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Wednesday, 20 October 2010

Anorexia, Orthorexia And Autism

I was marking an essay today with a man who feels very proud of himself because he tries to stick to a very rigid diet with very little wheat and no fat and a whole range of forbidden foods. He periodically binges when his willpower fails and feels it is a sign of what a weak person he must be.  He isnt underweight and now realises that he has a serious problem in his relationship with food.

That got me thinking about orthorexia and anorexia its cousin. The latest thinking is that anorexia is a form of autistic spectrum disorder. That kind of figures to me, since everyone I see with the illness is driven, perfectionist, pays intense attention to detail and likes things to be predictable and ordered. We don't tolerate mess and uncertainty very well and go round with a high baseline level of anxiety.

Like people with autism, the anorexic can be easily disgusted by the idea of certain things like food contaminated with fat or by certain textures and smells.

Orthorexia is thought to be a  variant or escape from anorexia. The choice of a limited range of foods appears to be motivated by concepts such as "love of animals" or the desire to eat a healthy natural diet. All of these are understandable motives, but personality studies consistently show common features between the anorexic personality and the person who feels compelled to eat a very healthy diet and who feels bad if they cannot follow their strict food rules.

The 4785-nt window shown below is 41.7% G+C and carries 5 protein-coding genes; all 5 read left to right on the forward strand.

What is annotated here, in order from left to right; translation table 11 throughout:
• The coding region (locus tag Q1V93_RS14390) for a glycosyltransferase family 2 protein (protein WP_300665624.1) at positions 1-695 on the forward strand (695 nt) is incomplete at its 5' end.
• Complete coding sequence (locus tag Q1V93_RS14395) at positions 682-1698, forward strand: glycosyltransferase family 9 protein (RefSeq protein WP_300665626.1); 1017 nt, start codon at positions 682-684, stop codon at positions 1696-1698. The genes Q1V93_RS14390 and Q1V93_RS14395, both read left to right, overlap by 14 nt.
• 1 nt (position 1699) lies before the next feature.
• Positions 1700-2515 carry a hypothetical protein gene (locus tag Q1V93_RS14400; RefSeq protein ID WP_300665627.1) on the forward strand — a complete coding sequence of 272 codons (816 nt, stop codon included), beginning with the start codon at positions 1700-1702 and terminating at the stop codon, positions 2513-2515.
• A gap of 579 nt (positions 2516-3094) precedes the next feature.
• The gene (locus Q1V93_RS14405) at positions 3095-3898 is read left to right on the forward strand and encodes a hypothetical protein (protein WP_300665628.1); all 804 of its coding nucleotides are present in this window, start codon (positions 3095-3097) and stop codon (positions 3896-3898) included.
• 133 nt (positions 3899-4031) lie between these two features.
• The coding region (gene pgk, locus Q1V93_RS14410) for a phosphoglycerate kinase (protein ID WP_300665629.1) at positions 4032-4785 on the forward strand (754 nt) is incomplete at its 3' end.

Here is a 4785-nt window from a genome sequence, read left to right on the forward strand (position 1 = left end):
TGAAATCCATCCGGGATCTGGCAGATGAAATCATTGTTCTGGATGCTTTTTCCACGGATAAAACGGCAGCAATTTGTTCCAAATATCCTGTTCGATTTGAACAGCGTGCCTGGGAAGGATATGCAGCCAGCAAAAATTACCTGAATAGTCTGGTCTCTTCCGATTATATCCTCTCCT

The other clue about this kind of eating is that it is often a proxy for weight loss.

So does a focus on food really handle these problems properly? Experts now think that the core problem is some kind of executive failure in the brain which causes a failure to handle all the information flows correctly. In other words there is some kind of disconnect between the information coming in and the ability to manage and respond to it flexibly.

So what we see in the room with anorexics and orthorexics is poor thinking flexilbility, poor problem solving skills, too much attention to detail, high anxiety, a compulsion to get it right which is paralysing (because you can never get it right) and great rigidity. If it ain't working, just do it more but never change.

 "Cognitive Remediation" is supposed to help with this and one good benefit is that it doesn't focus on eating habits- which in any case are heavily defended in anorexics and orthorexics alike.

This kind of treatment involves exercises like finger tapping and rhythmically clenching and unclenching hands. The client may think you are silly but at least he or she will not make you their enemy.

CR is supposed to be helpful, but we do not have any up to date research about it. The autism connection is interesting however and I think we may need to go further with it. Perhaps more of us are "autistic" than we think.....or perhaps we need to give "autism" a different name.

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